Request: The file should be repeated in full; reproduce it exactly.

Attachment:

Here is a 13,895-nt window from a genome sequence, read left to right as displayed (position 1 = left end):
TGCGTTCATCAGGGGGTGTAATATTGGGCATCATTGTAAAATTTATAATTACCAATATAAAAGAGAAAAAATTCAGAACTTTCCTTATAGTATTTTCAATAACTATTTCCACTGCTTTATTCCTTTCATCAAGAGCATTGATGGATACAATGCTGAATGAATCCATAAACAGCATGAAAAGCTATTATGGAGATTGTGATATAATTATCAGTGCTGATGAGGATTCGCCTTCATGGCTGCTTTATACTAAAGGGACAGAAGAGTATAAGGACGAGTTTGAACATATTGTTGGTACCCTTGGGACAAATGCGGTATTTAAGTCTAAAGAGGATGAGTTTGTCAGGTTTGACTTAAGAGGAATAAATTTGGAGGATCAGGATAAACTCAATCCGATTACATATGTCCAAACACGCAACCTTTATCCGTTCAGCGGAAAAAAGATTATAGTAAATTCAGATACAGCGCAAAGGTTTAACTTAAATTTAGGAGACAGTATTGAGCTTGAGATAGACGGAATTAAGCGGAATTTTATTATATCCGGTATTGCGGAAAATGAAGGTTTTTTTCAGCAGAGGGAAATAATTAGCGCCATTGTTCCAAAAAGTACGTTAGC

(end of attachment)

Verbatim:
Here is a 13,895-nt window from a genome sequence, read left to right as displayed (position 1 = left end):
TGCGTTCATCAGGGGGTGTAATATTGGGCATCATTGTAAAATTTATAATTACCAATATAAAAGAGAAAAAATTCAGAACTTTCCTTATAGTATTTTCAATAACTATTTCCACTGCTTTATTCCTTTCATCAAGAGCATTGATGGATACAATGCTGAATGAATCCATAAACAGCATGAAAAGCTATTATGGAGATTGTGATATAATTATCAGTGCTGATGAGGATTCGCCTTCATGGCTGCTTTATACTAAAGGGACAGAAGAGTATAAGGACGAGTTTGAACATATTGTTGGTACCCTTGGGACAAATGCGGTATTTAAGTCTAAAGAGGATGAGTTTGTCAGGTTTGACTTAAGAGGAATAAATTTGGAGGATCAGGATAAACTCAATCCGATTACATATGTCCAAACACGCAACCTTTATCCGTTCAGCGGAAAAAAGATTATAGTAAATTCAGATACAGCGCAAAGGTTTAACTTAAATTTAGGAGACAGTATTGAGCTTGAGATAGACGGAATTAAGCGGAATTTTATTATATCCGGTATTGCGGAAAATGAAGGTTTTTTTCAGCAGAGGGAAATAATTAGCGCCATTGTTCCAAAAAGTACGTTAGC